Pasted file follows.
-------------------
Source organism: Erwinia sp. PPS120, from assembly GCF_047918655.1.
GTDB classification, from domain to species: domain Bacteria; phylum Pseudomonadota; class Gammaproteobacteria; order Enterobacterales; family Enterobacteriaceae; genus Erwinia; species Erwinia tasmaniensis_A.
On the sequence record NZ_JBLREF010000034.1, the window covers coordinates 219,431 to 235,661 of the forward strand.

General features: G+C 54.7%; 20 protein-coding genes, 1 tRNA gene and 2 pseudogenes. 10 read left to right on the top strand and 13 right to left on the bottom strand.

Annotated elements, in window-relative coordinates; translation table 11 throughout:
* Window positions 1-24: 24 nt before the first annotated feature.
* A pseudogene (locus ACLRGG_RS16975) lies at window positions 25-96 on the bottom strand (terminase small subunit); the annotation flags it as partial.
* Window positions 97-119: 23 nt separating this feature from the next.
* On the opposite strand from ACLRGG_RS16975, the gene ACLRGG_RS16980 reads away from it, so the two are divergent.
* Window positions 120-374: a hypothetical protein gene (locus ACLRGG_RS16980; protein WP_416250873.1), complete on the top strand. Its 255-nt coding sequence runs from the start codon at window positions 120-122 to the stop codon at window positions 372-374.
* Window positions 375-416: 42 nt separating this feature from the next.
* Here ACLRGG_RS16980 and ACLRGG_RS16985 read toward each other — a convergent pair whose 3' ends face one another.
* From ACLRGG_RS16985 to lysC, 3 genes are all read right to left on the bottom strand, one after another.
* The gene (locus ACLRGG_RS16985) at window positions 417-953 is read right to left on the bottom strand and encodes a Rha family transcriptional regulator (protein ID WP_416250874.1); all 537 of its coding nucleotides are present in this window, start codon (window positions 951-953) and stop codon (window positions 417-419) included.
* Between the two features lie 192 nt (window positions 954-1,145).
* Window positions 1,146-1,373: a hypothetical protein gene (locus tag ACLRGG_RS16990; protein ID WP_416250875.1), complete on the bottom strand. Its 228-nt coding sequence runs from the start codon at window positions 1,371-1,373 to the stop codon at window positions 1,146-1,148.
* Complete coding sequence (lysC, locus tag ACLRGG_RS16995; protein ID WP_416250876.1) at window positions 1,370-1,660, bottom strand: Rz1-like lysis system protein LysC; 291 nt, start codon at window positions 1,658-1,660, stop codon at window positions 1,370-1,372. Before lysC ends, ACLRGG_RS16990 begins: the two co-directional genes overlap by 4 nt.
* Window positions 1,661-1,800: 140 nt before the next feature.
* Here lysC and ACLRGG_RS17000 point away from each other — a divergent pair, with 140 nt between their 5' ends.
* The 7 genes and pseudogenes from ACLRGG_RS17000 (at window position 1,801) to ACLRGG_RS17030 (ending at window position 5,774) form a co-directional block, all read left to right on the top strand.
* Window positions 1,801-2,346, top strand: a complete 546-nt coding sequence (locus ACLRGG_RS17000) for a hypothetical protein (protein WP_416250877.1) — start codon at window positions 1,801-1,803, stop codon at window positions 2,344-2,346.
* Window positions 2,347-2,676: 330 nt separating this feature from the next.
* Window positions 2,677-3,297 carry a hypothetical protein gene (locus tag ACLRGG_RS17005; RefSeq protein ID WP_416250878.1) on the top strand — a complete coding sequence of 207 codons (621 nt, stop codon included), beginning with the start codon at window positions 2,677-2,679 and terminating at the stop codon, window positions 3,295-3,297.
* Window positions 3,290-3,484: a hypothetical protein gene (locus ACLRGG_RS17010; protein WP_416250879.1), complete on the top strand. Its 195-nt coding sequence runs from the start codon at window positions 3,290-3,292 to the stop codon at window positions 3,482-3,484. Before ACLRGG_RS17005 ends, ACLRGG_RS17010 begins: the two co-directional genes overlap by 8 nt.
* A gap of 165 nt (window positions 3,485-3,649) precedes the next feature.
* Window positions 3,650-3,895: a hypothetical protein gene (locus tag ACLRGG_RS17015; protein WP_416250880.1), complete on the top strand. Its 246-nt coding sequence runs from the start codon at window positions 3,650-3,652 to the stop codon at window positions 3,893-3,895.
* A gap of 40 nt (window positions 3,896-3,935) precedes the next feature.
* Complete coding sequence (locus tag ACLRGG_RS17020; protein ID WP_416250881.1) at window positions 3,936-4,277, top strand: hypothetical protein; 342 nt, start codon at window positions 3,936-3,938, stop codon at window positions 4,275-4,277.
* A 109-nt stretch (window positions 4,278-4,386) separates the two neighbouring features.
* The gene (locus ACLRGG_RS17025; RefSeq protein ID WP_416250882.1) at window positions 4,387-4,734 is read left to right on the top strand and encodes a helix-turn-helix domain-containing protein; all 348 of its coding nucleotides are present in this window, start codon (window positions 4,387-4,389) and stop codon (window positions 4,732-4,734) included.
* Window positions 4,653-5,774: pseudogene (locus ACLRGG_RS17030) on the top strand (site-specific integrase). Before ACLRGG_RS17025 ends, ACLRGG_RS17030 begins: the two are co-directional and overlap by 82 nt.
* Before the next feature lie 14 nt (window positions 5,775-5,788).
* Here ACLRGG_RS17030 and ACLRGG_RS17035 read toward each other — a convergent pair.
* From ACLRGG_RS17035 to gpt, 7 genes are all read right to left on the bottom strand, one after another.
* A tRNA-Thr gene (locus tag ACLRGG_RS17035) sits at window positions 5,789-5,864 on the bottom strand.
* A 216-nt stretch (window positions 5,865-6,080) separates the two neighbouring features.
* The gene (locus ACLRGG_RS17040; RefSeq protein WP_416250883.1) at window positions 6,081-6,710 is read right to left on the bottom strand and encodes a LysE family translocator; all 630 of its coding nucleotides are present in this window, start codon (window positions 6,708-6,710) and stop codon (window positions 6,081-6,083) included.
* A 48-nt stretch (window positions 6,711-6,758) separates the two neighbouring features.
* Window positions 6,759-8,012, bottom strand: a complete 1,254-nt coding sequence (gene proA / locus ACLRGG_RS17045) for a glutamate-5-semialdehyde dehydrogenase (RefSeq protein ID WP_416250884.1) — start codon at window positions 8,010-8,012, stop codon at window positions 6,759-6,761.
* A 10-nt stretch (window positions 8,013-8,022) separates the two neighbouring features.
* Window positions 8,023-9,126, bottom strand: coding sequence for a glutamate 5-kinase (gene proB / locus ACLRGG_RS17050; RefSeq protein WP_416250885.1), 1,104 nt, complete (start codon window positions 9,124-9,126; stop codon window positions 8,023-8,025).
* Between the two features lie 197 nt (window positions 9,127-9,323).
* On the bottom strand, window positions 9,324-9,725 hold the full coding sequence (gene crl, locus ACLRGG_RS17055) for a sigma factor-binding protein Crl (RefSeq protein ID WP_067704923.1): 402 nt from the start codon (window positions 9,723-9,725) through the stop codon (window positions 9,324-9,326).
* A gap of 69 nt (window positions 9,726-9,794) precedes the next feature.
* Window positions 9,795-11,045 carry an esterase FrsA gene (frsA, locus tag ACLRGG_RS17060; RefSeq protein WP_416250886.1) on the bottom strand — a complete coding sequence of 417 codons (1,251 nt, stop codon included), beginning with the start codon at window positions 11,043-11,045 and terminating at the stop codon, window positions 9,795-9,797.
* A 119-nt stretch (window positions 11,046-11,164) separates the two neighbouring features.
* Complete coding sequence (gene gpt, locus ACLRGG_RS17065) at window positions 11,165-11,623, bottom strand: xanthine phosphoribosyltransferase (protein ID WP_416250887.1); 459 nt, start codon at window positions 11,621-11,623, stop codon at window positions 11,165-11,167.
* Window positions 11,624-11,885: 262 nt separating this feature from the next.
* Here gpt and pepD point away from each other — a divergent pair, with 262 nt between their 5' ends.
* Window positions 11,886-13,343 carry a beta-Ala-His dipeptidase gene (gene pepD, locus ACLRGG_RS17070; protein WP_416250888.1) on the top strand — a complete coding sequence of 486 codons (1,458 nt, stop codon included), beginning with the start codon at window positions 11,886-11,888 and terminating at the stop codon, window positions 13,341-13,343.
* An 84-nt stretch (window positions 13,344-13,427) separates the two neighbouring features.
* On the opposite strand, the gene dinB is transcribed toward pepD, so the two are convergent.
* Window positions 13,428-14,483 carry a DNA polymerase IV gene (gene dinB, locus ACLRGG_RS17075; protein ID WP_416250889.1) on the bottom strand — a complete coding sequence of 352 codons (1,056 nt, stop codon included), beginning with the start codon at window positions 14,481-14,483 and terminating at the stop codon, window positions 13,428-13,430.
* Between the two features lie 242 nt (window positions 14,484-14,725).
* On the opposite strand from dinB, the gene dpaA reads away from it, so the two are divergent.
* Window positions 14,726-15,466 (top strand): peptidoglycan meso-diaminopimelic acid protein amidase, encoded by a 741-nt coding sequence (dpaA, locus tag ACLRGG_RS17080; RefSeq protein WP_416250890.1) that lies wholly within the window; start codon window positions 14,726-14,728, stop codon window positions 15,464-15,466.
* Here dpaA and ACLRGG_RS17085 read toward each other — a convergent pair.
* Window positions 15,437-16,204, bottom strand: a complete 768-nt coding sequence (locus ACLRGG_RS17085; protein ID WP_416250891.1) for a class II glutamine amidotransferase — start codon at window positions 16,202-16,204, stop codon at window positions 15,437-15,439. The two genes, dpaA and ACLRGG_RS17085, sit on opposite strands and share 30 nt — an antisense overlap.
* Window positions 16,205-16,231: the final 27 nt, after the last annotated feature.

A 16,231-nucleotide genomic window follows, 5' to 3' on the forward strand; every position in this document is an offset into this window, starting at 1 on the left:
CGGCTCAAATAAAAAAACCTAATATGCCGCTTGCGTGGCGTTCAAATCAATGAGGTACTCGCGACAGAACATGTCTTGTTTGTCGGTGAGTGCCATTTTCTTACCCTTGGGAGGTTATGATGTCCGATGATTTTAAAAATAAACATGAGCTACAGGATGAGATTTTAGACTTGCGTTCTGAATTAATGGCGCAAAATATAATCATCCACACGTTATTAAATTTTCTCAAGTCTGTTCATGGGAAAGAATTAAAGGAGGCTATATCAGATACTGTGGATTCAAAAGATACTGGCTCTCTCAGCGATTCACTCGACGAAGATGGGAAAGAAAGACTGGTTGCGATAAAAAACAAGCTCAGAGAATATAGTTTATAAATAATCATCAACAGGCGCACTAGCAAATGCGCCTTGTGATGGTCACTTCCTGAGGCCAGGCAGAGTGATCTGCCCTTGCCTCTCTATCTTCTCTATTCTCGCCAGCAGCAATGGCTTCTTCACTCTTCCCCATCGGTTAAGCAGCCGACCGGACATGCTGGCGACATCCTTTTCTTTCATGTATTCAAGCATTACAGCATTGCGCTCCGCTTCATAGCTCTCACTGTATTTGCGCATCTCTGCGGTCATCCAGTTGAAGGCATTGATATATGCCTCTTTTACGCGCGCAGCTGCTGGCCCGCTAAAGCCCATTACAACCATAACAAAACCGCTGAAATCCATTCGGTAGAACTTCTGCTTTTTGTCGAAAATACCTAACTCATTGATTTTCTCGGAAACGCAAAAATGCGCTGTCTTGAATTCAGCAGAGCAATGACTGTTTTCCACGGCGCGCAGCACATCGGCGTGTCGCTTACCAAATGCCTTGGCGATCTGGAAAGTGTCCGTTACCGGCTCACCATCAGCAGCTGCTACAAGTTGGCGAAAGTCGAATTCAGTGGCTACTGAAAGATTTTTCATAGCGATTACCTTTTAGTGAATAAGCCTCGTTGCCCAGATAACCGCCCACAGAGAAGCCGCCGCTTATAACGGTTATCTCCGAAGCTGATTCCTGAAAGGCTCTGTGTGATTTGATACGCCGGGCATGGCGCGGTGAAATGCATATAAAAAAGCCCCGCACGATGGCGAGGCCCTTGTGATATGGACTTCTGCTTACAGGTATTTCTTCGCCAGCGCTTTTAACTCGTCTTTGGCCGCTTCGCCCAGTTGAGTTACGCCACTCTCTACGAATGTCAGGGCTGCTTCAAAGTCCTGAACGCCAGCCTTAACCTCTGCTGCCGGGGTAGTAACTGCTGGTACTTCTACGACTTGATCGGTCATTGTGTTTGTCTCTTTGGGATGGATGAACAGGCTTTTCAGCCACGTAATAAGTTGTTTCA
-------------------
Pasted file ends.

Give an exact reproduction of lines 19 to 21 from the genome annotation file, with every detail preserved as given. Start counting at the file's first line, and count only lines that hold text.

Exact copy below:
* Here lysC and ACLRGG_RS17000 point away from each other — a divergent pair, with 140 nt between their 5' ends.
* The 7 genes and pseudogenes from ACLRGG_RS17000 (at window position 1,801) to ACLRGG_RS17030 (ending at window position 5,774) form a co-directional block, all read left to right on the top strand.
* Window positions 1,801-2,346, top strand: a complete 546-nt coding sequence (locus ACLRGG_RS17000) for a hypothetical protein (protein WP_416250877.1) — start codon at window positions 1,801-1,803, stop codon at window positions 2,344-2,346.